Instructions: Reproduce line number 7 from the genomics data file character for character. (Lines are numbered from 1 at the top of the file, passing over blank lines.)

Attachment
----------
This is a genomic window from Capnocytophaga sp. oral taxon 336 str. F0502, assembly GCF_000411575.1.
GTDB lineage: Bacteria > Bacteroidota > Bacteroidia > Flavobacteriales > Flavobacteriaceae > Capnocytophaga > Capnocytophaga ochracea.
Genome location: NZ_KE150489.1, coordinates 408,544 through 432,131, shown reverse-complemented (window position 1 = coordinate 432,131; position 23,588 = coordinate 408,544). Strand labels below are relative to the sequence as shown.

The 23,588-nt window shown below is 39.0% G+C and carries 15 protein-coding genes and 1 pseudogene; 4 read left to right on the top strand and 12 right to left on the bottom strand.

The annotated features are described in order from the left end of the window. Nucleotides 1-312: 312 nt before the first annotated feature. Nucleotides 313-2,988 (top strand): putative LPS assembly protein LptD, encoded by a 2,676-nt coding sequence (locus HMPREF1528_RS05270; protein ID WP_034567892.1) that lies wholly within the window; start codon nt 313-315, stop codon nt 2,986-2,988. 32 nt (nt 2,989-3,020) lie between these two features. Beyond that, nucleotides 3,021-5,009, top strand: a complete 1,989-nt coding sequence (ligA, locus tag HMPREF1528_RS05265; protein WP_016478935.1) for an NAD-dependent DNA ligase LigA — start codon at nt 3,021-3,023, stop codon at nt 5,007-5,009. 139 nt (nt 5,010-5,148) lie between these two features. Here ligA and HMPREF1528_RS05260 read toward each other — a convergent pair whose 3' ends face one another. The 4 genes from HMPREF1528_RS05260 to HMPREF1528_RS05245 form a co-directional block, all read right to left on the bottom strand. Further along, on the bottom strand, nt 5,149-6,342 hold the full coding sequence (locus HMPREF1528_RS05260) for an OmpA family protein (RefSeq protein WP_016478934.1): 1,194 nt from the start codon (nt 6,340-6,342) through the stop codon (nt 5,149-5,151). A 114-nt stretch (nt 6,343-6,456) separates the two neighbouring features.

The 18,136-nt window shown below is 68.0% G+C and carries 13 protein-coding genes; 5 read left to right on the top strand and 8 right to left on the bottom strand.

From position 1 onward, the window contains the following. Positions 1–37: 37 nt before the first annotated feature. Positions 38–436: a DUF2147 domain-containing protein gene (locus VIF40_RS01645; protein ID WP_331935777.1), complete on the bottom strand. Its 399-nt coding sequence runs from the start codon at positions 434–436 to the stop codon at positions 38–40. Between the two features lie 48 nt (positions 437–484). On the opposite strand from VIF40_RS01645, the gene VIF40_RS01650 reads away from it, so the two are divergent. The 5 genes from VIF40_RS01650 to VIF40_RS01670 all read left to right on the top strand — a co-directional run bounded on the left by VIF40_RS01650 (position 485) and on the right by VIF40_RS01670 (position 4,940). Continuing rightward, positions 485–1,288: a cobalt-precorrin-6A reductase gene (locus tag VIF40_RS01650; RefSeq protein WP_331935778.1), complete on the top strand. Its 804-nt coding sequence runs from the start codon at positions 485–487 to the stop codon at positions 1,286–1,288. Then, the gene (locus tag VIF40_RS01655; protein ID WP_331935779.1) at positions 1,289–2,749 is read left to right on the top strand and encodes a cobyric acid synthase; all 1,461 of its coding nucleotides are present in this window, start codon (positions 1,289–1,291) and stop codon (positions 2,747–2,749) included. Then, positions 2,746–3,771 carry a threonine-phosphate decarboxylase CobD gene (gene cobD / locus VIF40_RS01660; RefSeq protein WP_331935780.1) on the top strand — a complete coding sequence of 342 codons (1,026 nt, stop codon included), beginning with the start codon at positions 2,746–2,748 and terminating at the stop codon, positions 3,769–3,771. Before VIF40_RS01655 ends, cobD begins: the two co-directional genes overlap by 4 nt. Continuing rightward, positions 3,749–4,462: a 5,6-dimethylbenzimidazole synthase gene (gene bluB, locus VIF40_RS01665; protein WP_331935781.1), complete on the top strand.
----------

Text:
From position 1 onward, the window contains the following. Positions 1–37: 37 nt before the first annotated feature. Positions 38–436: a DUF2147 domain-containing protein gene (locus VIF40_RS01645; protein ID WP_331935777.1), complete on the bottom strand. Its 399-nt coding sequence runs from the start codon at positions 434–436 to the stop codon at positions 38–40. Between the two features lie 48 nt (positions 437–484). On the opposite strand from VIF40_RS01645, the gene VIF40_RS01650 reads away from it, so the two are divergent. The 5 genes from VIF40_RS01650 to VIF40_RS01670 all read left to right on the top strand — a co-directional run bounded on the left by VIF40_RS01650 (position 485) and on the right by VIF40_RS01670 (position 4,940). Continuing rightward, positions 485–1,288: a cobalt-precorrin-6A reductase gene (locus tag VIF40_RS01650; RefSeq protein WP_331935778.1), complete on the top strand. Its 804-nt coding sequence runs from the start codon at positions 485–487 to the stop codon at positions 1,286–1,288. Then, the gene (locus tag VIF40_RS01655; protein ID WP_331935779.1) at positions 1,289–2,749 is read left to right on the top strand and encodes a cobyric acid synthase; all 1,461 of its coding nucleotides are present in this window, start codon (positions 1,289–1,291) and stop codon (positions 2,747–2,749) included. Then, positions 2,746–3,771 carry a threonine-phosphate decarboxylase CobD gene (gene cobD / locus VIF40_RS01660; RefSeq protein WP_331935780.1) on the top strand — a complete coding sequence of 342 codons (1,026 nt, stop codon included), beginning with the start codon at positions 2,746–2,748 and terminating at the stop codon, positions 3,769–3,771. Before VIF40_RS01655 ends, cobD begins: the two co-directional genes overlap by 4 nt. Continuing rightward, positions 3,749–4,462: a 5,6-dimethylbenzimidazole synthase gene (gene bluB, locus VIF40_RS01665; protein WP_331935781.1), complete on the top strand.